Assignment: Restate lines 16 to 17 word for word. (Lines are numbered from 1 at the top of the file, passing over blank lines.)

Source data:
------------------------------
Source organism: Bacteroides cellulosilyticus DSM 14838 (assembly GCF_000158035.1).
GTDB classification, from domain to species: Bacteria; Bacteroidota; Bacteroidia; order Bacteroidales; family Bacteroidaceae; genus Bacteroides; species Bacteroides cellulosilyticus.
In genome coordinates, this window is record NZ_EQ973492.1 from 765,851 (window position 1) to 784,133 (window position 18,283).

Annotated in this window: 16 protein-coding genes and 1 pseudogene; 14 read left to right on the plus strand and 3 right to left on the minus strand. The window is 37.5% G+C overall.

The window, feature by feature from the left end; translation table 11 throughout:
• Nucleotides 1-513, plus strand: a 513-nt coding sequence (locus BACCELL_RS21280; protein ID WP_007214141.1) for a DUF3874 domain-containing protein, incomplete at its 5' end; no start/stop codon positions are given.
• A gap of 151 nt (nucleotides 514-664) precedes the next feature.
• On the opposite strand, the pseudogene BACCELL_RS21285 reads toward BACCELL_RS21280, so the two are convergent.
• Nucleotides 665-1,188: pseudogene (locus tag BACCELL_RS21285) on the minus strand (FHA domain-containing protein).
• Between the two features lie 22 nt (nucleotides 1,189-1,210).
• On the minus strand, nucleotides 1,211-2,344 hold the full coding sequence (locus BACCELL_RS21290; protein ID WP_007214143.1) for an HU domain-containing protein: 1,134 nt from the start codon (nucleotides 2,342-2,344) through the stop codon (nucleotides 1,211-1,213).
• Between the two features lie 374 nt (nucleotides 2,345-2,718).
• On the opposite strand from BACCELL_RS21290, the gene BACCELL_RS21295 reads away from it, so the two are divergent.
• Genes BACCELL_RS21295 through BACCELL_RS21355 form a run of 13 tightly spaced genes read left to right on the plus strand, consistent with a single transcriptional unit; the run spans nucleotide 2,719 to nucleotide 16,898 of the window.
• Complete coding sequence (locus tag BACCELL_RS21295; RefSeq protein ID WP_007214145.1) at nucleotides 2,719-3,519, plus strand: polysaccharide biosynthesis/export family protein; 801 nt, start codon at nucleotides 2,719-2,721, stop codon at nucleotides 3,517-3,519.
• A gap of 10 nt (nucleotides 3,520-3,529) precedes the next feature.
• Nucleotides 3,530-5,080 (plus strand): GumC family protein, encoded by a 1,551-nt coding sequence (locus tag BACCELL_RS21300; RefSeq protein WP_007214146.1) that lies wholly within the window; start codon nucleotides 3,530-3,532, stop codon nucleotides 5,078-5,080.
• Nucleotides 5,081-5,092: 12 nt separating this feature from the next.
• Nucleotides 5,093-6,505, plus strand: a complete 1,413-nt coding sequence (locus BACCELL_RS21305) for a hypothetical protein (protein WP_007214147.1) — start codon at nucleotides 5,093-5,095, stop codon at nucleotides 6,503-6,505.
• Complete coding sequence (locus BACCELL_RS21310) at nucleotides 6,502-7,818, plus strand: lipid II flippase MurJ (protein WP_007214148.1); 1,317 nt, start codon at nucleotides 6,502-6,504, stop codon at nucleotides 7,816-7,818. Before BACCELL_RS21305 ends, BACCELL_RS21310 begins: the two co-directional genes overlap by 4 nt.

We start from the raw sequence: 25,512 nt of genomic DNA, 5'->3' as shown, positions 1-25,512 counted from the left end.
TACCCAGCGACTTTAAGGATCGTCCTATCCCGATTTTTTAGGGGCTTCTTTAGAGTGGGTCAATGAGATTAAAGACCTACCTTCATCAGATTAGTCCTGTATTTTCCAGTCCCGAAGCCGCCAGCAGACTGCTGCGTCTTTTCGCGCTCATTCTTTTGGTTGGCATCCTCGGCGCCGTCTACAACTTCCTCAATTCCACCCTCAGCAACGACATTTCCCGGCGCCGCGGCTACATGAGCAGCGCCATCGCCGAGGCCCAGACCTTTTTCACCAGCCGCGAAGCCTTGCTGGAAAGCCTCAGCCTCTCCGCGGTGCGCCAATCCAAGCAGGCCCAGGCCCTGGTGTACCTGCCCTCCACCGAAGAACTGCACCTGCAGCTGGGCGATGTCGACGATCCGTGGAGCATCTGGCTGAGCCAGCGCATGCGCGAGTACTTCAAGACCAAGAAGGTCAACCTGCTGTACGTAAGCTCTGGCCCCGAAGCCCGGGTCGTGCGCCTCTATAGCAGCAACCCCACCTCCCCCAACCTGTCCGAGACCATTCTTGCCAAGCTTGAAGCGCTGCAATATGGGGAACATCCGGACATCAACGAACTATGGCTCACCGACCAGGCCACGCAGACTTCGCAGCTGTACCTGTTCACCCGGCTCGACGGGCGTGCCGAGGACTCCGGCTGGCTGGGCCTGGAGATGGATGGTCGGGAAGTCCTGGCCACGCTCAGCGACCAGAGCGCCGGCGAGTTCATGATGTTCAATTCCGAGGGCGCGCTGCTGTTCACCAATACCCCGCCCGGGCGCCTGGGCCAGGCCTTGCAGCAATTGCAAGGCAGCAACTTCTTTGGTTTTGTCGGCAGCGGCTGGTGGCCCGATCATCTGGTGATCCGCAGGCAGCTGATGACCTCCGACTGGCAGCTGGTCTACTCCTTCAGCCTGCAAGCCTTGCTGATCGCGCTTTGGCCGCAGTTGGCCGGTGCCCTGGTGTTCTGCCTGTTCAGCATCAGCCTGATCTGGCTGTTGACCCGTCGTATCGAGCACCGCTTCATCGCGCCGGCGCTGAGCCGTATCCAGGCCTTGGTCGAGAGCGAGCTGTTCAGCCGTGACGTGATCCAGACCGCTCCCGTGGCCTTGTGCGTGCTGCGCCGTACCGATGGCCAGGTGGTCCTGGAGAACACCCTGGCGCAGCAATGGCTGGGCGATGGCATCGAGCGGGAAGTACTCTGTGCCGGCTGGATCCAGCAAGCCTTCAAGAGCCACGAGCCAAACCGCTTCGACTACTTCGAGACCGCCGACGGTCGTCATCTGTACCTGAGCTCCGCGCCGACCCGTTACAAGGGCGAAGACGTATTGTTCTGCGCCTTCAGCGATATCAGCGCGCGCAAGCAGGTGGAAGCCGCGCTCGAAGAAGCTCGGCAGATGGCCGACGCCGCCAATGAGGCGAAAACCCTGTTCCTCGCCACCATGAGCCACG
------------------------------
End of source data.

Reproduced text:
• A gap of 10 nt (nucleotides 3,520-3,529) precedes the next feature.
• Nucleotides 3,530-5,080 (plus strand): GumC family protein, encoded by a 1,551-nt coding sequence (locus tag BACCELL_RS21300; RefSeq protein WP_007214146.1) that lies wholly within the window; start codon nucleotides 3,530-3,532, stop codon nucleotides 5,078-5,080.